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Game master: Shane Samole carries on his family's playful tradition

© St. Petersburg Times
published February 3, 2003
Samole’s products range from talking mirrors that insult you, above, to electronic games to handheld gadgets that will tell you how to mix a drink or cook a meal.

Shane Samole doesn't make the most expensive gadgets around. His inventions might not be considered cutting edge or sophisticated. In fact, some are the electronic version of a novelty store stocked with Whoopee cushions and handshake buzzers.

A talking mirror doesn't ask, "Who's the fairest of them all?" It hurls insults such as "Do you want a banana?" Then there's the Joke Master, which comes in two flavors, a G-rated version for kids (knock-knock and elephant humor), and one with an adult theme.

Don't know what's in mixed drink? Check the Bar Master, a $29.95 electronic device that looks like a handheld organizer with nothing in its memory banks but how to make a Tequila Sunrise or a Bloody Mary. Need to make a special dinner? There's the Recipe Master. Samole's catalog at Excalibur Electronics ( in Miami ranges from chess to basketball to casino games.

"Every game I make I play," Samole said. "If it doesn't play well, I don't sell it."

Games have been a Samole family tradition for years. His late father, Sidney, was credited with inventing the first commercial electronic chess game in the 1970s after watching a Star Trek episode.

Sidney Samole owned Fidelity Electronics, which produced the Chess Challenger, until he sold the company in the late 1980s. Shane Samole stayed on as sales manager until the new owners dropped games from their offerings. With a $25,000 loan from his father, Shane Samole started Excalibur in 1992. The company has about 50 employees in Miami and a dozen in Hong Kong. Factories in China produce the quirky gadgets.

The privately held company had more than $30-million in sales last year, according to the Sun-Sentinel in Fort Lauderdale. And that comes from selling gadgets for an average price of $29.95.

To Samole, coming up with the gadgets is a matter of filling a need, answering a question or providing a perfect gift.

The Bar Master was the result of a dinnertime conversation with friends, as people wondered about ingredients in various drinks. The Secrets of the Heart jewelry box with combination lock helped his daughter keep her little brother out of her personal possessions. The Recipe Master is great for Mother's Day, he says.

Samole has some help in the creative process. He hired a priest as a consultant for an electronic reference for the Bible. He buys content from the New York Times for a crossword puzzle game and the Recipe Master. Jackie "the Jokeman" Martling, formerly among the cast of the Howard Stern radio show, was brought aboard for the joke machines.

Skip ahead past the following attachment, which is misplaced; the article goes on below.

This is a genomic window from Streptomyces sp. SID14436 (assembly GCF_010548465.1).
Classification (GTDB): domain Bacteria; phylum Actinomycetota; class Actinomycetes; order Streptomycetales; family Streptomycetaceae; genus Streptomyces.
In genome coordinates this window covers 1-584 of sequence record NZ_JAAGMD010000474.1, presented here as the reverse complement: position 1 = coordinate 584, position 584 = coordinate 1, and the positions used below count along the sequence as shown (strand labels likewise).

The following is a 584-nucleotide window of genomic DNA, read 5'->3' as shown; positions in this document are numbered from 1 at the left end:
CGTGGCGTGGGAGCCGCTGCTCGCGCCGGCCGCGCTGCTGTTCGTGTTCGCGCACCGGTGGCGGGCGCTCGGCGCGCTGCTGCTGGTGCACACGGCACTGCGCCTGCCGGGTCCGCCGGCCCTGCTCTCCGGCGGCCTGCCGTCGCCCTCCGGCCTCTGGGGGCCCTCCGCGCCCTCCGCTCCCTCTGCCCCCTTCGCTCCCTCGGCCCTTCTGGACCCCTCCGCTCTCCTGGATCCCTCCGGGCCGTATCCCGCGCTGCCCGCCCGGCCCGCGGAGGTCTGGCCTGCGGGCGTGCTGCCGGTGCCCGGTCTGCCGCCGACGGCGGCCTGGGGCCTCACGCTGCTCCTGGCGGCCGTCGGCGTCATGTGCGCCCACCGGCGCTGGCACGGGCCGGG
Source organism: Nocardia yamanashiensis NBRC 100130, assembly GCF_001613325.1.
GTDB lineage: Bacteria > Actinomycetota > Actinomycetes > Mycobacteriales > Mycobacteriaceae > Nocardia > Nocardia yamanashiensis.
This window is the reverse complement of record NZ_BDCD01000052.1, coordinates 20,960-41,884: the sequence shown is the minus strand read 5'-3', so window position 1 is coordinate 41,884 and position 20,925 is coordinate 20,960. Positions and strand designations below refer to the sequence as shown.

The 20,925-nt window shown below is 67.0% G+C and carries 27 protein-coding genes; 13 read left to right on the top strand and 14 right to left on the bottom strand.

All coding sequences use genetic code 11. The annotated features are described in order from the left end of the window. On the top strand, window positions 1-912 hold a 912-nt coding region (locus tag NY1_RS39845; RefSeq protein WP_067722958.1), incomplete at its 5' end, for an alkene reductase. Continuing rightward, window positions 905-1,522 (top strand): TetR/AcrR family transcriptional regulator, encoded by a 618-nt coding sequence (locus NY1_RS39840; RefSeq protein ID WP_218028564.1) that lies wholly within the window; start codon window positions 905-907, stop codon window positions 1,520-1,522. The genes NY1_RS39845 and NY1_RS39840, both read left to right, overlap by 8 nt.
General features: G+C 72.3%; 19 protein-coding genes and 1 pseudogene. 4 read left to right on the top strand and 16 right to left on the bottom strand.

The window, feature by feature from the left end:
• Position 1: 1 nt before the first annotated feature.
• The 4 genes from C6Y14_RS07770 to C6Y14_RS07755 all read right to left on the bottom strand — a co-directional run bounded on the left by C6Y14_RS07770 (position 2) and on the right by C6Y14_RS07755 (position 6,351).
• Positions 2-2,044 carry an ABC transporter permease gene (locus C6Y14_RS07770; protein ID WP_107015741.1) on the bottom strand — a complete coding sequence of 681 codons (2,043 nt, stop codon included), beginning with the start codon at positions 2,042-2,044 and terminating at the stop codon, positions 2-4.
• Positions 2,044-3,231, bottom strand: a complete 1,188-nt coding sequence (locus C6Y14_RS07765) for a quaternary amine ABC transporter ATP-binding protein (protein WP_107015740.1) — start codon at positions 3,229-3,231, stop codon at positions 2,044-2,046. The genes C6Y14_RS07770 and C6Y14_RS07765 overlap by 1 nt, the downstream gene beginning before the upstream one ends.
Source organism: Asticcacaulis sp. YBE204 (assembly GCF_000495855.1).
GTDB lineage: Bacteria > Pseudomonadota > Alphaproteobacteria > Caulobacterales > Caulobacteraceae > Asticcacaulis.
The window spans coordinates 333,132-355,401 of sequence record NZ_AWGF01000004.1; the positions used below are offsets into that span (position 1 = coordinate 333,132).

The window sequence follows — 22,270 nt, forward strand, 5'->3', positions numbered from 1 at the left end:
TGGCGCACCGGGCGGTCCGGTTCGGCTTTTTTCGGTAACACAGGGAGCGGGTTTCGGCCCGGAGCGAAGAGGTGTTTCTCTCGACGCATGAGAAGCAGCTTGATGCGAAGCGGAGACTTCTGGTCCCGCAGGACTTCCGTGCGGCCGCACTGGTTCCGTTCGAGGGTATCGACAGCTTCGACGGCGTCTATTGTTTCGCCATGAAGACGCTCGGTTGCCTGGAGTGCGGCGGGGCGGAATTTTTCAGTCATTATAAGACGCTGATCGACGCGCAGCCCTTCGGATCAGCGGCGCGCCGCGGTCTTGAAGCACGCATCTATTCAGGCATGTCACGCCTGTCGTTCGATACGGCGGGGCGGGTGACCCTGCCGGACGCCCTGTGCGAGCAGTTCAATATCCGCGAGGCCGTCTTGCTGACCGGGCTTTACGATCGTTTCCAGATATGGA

"Nobody doesn't like a gag gift," said Martling, noting that most of the material on the gadgets is not original. "Dirty jokes have been around forever. We didn't invent sex."

Martling says he likes that it takes only months between an idea being born and a gadget being produced.

Samole, 37, grew up in Chicago, moved to Miami in 1979, and graduated from the University of Miami with a degree in business marketing. Though he says he plays a lot of games, he is particularly devoted to chess. Growing up, he played against his father to be "champion of the house." Excalibur's headquarters in Miami has a checkerboard pattern on the outside walls and an entrance like a rook piece in chess. It houses the World Chess Hall of Fame & Sidney Samole Chess Museum.

"I've always been very competitive," he said. "I've always been into gaming."

Not every game and gadget has been a success. The Night Navigator helps people identify stars, but a similar gadget to find birth signs in the sky flopped. A colorful children's chess game in yellow, green and blue didn't sell because chess-playing kids didn't want something that looked like a toy.

But that won't stop Samole from trying. He owns the rights to the old Space Invaders game, which will end up in another handheld device. And the same restaurant conversation that led to the Bar Master will lead to a series of electronic city guides for restaurants, hotels and other information.

Samole's children are continuing the family tradition. His 7-year-old daughter likes chess, and his 4-year-old son is into remote-control cars. And they love when Daddy brings his work home. It gives them something else to play with.

- Times news researcher Kitty Bennett contributed to this report. Dave Gussow can be reached at or (727) 445-4228.

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